Skip navigation

Stanford University

Stanford Microfluidics Laboratory

Isoelectric Focusing for Multi-dimensional Separations in Microfludic Devices

Conventional implementations of multi-dimensional separations (e.g., slab-gel and coupled column formats) aid in accurate identification and quantification of specific proteins present in complex samples.  In a multi-dimensional separation, independent separation mechanisms are employed sequentially, resulting in a total peak capacity that is approximately the product of the peak capacities of each respective separation dimension.  Such systems have the potential to resolve a multitude of species. 

Project Description

Researchers have recently coupled chromatographic techniques to electrophoresis on-chip.  In this work, we investigated on-chip coupling of IEF to zone electrophoresis.  Microchannels having an internal cross-section measuring  200 mm wide x 20 mm deep were fabricated in acrylic using a MEMS-based embossing tecnique.  Epi-fluorescence microscopy was used to characterize the spatial and temporal separation and sampling behaviors.

We chose to couple liquid phase IEF to free solution electrophoresis.  Ampholytes were used as the running buffer for both dimensions, while boundary condition control of the applied voltage and terminal buffer chemistries was used to govern the acting separation mechanisms. Low-dispersion electroosmotic flow mobilized focused species to junctions in a t-geometry.  Once species arrived at the junction, they were electrokinetically-sampled into the electrophoresis dimension.  Subsequently, species remaining in the IEF dimension were refocused and subjected to electrophoretic analysis.  This algorithm was repeated until all fluid volumes of interest from the first dimension were analyzed by the second dimension.

What is IEF?
IEF is electrophoresis in a stable pH gradient. This high-resolution method separates amphoteric molecules.  Under an applied electric field, molecules migrate to the pH corresponding to their isoelectric point. The pH gradient is produced by electrophoresis of ampholytes, heterogenous molecules synthesizd with a continuum of isoelectric points. Resolution is determined by the number of ampholytes and the evenness of the pI distribution.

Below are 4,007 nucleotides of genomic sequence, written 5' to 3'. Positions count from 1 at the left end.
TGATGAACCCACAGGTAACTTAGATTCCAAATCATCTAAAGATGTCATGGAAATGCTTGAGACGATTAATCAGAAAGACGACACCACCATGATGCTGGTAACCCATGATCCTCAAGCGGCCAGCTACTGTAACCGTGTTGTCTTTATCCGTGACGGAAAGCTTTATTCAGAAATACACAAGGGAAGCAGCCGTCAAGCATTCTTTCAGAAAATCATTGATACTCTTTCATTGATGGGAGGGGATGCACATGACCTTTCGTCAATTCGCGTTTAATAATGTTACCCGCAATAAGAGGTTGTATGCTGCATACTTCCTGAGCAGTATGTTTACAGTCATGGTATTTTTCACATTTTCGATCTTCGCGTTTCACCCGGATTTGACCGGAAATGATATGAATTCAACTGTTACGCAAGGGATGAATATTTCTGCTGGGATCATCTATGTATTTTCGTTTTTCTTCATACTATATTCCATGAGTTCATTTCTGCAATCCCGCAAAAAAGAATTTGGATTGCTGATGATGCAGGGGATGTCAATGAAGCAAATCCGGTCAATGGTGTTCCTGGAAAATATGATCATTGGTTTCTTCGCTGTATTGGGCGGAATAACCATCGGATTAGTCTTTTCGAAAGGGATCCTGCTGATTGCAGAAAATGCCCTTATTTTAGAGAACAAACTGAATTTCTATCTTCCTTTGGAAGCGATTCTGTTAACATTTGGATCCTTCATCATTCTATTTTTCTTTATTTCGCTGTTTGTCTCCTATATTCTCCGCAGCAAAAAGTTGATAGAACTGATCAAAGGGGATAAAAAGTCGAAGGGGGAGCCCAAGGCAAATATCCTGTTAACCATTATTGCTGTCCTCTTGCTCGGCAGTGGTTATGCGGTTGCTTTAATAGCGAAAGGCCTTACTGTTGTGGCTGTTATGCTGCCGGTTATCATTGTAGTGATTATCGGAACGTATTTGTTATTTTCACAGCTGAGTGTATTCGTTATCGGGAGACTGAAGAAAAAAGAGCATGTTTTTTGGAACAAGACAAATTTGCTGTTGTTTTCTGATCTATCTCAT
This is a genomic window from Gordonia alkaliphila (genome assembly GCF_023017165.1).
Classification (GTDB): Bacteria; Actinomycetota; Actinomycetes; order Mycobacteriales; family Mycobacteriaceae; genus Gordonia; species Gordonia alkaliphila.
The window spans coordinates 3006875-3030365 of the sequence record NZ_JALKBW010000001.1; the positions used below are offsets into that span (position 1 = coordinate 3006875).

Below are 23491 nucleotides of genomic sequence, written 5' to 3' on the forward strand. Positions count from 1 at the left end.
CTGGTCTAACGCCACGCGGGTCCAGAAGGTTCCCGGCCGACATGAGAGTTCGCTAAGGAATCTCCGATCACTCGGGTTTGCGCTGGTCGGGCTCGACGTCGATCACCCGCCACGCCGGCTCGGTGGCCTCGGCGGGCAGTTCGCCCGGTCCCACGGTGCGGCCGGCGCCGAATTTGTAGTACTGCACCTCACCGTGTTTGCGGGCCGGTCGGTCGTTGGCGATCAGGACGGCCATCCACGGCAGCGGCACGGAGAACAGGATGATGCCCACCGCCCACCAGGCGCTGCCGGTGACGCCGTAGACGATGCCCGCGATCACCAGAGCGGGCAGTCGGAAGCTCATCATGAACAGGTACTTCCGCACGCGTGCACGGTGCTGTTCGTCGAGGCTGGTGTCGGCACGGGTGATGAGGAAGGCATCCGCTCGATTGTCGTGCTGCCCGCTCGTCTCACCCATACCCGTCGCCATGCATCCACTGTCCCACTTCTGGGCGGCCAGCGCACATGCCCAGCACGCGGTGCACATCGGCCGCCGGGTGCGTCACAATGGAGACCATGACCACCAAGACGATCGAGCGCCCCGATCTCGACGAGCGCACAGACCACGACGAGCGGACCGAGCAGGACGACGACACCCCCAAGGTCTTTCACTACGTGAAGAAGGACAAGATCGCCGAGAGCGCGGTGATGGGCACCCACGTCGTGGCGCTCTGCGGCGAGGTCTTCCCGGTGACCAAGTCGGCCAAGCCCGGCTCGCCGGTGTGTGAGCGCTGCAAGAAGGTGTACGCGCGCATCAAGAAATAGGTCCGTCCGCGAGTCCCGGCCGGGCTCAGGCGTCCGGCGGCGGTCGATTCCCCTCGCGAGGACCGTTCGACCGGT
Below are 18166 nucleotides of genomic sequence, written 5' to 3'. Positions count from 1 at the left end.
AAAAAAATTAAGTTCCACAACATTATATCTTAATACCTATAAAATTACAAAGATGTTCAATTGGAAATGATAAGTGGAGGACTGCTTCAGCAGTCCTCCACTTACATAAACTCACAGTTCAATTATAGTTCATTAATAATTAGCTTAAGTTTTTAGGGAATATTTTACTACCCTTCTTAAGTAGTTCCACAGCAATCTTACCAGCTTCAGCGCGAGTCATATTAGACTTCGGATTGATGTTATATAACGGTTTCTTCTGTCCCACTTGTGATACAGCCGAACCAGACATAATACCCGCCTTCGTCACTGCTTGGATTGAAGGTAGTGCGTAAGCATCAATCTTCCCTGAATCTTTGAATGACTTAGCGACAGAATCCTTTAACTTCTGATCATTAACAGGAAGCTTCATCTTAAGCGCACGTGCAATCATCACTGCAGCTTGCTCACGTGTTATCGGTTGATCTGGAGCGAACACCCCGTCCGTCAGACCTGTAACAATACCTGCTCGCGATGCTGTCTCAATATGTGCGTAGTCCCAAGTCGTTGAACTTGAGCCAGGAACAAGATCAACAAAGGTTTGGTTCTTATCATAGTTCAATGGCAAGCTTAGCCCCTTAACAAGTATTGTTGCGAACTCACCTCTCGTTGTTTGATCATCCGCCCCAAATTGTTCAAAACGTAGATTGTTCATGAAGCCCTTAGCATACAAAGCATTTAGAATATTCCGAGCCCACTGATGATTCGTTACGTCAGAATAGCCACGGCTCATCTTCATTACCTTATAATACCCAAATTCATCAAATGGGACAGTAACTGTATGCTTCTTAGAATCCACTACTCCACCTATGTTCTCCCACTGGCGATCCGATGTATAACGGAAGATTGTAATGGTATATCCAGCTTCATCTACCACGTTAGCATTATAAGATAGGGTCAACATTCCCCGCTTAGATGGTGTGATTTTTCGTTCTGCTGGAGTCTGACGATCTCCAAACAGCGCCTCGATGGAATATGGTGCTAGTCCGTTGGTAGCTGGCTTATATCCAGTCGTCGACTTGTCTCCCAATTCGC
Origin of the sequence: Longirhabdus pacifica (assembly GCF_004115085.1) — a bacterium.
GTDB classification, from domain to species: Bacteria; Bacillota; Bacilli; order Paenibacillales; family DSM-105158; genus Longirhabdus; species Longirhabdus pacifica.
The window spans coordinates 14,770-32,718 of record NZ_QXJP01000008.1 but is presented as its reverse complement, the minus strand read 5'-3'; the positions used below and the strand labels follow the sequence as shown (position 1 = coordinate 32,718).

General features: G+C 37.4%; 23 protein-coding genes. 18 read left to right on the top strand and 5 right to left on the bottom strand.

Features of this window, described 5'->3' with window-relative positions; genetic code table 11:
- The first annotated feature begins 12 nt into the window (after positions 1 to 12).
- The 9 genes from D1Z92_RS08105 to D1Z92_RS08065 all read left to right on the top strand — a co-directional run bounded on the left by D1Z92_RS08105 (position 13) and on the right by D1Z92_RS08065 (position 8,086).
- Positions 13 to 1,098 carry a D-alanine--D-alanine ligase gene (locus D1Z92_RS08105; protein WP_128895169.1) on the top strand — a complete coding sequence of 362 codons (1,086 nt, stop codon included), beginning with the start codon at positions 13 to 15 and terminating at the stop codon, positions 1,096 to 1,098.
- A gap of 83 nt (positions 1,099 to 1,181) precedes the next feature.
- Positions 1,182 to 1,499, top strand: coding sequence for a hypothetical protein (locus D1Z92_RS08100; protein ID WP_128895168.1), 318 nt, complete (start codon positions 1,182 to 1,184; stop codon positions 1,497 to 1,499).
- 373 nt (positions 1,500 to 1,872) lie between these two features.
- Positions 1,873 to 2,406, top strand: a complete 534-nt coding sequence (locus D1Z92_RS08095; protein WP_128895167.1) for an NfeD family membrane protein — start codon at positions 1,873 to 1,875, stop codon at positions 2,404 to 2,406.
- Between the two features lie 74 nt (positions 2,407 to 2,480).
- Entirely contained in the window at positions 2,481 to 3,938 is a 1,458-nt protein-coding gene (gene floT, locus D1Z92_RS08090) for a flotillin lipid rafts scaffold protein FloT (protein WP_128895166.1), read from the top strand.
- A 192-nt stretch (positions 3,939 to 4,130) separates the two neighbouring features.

What is an isoelectric point, pI?
pI is the pH at which a protein carries no net charge. Below the isoelectric point proteins carry a net positive charge; above, a net negative charge. Due to a prevalence of weakly acidic residues, almost all proteins are negatively charged at neutral pH.  At the pI, the mobility a protein in an electrofocusing system is zero (and therefore the point at which the protein will accumulate).

We have shown that on-chip IEF acts to “focus” an initially uniform sample into a tight volume at the isoelectric point (pI) resulting in enrichment factors of 80x (Figure 1).  Species focused quickly in the IEF dimension (< 60s) and can be rapidly sampled and analyzed by the second dimension (periods of 1 min). 

(Mouseover figure to begin movie)

Figure 1. Real-time focusing of three fluorescent species during IEF. Images are were taken 1 second apart, the channel is 400 microns wide, and an electric field of 500 V/cm was applied.

Two-dimensional “gel-like” plots were constructed from time-sequences of CCD images collected during the 2D separations (Figure 2). The gel-like plots were formatted to display intensity information so as to mimic a slab-gel result.  Based on the CCD images, the horizontal axis of the gel-like plots represents the relative location of the fluidic volumes during IEF.  The vertical axis of the gel-like plots corresponds to the axial spatial coordinates of the second dimension.  Thus, each vertical ‘lane’ of the 2D separation corresponds to successive CE separations at the same elapsed CE analysis time.

Figure 2.  Gel-like plot of results from a 2D on-chip separation of fluorescent species.

While retaining assay information content, miniaturization of multi-dimensional systems reduces necessary reagent and sample volumes, eliminates manual intervention (impacting reproducibility and system automation design), and significantly improves throughput.


1.) A.E. Herr, J.I. Molho, K.A. Drouvalakis, J.C. Mikkelsen, P.J. Utz, J.G. Santiago, T.W. Kenny. "On-Chip Coupling of Isoelectric Focusing and Free Solution Electrophoresis for Multidimensional Separations", Analytical Chemistry, 75(5), pp. 1180-1187, 2003.

2.) A.E. Herr, J.C. Mikkelsen, J.G. Santiago, T.W. Kenny, "Two-Dimensional Chip-Based Protein Analysis using Coupled Isoelectric Focusing and Capillary Electrophoresis", Proceedings of the Sold-State Sensor, Actuator, and Microsystems Workshop, pp. 366-7, June 2-6, 2002.

3.) A.E. Herr, J.I. Molho, R. Bharadwaj, J.G. Santiago, T.W. Kenny, D.A. Borkholder, M.A. Northrup. "Miniaturized Isoelectric Focusing (uIEF) as a Component of a Multi-Dimensional Microfluidic System", Proceedings of the Micro Total Analysis Systems Symposium, Monterey, California, pp. 51-53, October 21-25 2001.